Apr 22, 2011

Rusko Takes on Brostep

East London DJ and Dubstep visionary Rusko is not one for taking the path of least resistance. So his words on the "BroStep" phenomenon do not surprise us here at DD. So what exactly is Brostep?

"Brostep is characterized by the preference of mid-range frequencies over those of the low end, a massive amount of wobble, an aggressive ‘feel’ to the music and an impatient, almost frantic style of delivery. More drum and bass-influenced than dub-influenced (as is the case with dubstep), brostep is tinged with scrapes of heavy metal and has a jumpier, ravey vibe with very little sub-bass weight."

Brostep is apparently "known as hard and horny raw dong music for sweaty males to 'bro out' to." Its  also a bridge for dubstep newbs who want to make the crossover from Warped Tour music to EDM. Its much "more accessible than its predecessor, and is heartily looked down upon by Old School dubstep enthusiasts who regularly fill over a dozen pages on Dubstepforum.com anytime anyone mentions the word brostep, with many heads calling for an outright ban on the New School name. Brostep is viewed as being very American, from the gutter, and ruining dubstep’s reputation by the minute – which it probably is."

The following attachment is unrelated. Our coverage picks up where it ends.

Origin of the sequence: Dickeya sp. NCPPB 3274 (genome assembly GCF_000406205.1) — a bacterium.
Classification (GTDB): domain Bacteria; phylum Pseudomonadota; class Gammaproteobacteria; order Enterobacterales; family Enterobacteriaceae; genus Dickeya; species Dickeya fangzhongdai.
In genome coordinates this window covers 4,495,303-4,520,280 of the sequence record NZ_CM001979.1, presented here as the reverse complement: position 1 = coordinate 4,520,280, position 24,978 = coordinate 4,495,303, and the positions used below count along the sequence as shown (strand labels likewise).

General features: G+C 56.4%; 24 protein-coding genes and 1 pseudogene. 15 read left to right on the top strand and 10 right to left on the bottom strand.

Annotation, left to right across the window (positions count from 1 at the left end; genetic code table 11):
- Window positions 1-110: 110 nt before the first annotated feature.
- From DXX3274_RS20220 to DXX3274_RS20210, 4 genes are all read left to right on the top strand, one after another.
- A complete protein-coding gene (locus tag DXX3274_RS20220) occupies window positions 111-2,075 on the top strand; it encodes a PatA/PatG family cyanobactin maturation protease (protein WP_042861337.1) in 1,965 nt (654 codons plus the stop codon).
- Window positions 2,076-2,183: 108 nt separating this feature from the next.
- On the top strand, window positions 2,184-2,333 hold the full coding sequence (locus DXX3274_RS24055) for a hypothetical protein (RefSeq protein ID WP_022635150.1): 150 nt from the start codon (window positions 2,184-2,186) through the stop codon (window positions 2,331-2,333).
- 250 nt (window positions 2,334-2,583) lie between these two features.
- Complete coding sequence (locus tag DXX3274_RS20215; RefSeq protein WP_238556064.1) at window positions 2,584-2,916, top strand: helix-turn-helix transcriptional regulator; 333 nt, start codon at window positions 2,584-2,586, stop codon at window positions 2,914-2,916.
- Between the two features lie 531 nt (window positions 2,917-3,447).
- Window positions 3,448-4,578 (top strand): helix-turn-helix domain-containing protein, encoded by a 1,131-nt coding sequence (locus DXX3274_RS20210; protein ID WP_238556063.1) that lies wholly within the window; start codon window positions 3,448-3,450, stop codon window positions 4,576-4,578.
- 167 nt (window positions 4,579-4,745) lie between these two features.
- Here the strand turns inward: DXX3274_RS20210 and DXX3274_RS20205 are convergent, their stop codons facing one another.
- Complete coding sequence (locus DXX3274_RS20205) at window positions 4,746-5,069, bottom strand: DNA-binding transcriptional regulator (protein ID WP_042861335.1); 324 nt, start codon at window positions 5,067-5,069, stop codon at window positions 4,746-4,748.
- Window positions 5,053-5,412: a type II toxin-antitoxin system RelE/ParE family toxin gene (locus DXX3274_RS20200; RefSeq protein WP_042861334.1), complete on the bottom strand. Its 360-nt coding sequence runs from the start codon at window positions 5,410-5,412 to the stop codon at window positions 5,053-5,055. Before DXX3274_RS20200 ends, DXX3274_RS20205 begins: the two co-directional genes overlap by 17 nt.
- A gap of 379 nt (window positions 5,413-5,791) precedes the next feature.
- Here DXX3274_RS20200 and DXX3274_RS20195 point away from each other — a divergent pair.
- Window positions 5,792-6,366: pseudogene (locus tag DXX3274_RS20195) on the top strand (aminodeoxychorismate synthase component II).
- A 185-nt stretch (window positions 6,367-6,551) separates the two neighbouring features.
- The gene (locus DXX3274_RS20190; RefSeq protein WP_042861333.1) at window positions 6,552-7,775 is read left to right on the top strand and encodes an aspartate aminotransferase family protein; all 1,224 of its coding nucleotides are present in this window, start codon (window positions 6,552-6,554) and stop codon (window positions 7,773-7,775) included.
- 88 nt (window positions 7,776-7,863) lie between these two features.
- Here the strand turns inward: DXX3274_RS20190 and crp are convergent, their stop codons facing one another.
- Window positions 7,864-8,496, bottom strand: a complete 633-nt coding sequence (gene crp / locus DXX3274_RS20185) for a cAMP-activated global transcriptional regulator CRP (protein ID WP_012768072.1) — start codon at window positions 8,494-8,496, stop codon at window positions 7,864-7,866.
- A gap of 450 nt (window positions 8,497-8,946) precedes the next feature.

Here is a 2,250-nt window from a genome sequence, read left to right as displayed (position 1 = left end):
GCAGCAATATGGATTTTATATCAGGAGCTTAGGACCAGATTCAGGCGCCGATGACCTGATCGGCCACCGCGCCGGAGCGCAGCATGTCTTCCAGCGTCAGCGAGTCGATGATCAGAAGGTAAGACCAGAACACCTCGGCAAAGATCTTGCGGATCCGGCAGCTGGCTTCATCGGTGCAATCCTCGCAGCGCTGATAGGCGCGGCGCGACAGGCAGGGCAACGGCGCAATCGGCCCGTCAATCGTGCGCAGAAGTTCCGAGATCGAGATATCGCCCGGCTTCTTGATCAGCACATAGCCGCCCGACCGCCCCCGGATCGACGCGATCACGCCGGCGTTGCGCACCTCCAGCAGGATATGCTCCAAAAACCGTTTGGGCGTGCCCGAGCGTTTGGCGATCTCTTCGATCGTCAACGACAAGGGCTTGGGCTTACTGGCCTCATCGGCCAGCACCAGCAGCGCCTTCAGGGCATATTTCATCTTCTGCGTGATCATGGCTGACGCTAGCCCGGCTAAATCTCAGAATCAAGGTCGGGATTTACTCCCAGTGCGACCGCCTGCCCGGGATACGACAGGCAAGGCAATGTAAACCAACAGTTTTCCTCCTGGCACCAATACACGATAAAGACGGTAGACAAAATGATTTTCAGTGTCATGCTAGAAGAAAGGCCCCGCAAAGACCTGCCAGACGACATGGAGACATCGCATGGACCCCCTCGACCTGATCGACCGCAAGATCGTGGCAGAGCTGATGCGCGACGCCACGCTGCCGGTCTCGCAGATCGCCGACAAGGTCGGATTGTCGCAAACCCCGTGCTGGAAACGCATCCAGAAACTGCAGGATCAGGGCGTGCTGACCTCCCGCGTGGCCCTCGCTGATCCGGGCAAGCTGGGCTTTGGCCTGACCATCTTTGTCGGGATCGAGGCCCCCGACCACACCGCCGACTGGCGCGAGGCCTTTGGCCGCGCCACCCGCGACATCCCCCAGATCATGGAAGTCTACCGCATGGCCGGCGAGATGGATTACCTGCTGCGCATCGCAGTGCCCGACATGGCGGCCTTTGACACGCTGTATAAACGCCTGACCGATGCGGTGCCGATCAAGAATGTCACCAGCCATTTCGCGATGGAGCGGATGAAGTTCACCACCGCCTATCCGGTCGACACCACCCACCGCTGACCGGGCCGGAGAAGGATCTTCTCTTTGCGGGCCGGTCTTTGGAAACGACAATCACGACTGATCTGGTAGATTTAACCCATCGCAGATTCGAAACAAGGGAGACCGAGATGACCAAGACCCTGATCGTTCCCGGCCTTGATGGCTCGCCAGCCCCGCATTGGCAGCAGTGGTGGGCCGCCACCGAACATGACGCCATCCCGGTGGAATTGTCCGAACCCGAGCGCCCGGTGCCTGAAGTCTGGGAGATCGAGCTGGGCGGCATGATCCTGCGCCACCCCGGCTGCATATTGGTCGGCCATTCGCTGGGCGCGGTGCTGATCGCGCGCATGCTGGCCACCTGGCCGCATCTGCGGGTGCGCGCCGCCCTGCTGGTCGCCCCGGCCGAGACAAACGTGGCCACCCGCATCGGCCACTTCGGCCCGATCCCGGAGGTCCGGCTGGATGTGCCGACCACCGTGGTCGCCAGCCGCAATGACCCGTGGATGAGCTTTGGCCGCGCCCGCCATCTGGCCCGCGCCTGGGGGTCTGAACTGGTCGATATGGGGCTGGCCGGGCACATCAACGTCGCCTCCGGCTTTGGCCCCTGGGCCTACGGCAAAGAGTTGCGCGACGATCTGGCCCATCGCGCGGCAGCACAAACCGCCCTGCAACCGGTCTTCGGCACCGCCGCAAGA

Brostep is a total scene. I once heard people trying to argue that Emalkay's infamous "When I Look at You" was brostep. Well it's not at all. It has a slow build up, it's deep, it's emotional and "when you listen to it - it's more than just a "'OMG Bro! Let's dance to this and have fun and Mosh!' kind of track. It's made with a musical mindset rather than that of a raver's. That's what separates brostep from the rest, it's the pop of the dubstep world. It's made to please the masses and give people those few minutes of fun-time while they are out. It's not meant to be thought provoking or emotional or traditionally 'musical.'"

Brosteppers simply appropriate some of the dubstep genre's filthiest tracks and say, "Hey you old school dubsteppers, this is ours, this shit is Brostep, not dubstep." And Dubsteppers will be like, "Hey you bros. This is our music. We take the good and the bad. We don't like the bad shit but it doesn't mean we're going to consider it another entirely separate genre. Brostep is just a separatist movement within our genre that demands innovation through speed and tone."And then Brosteppers are like, "Hey I just want to mosh/dance you hippie. Take your nerdy music theory stuff somewhere else."

Do you like Brostep?
Is Dubstep outdated?
Should Domestic Dubstep rebrand itself? Domestic Brostep?
If a bro asked you to dance, would you say yes/no?


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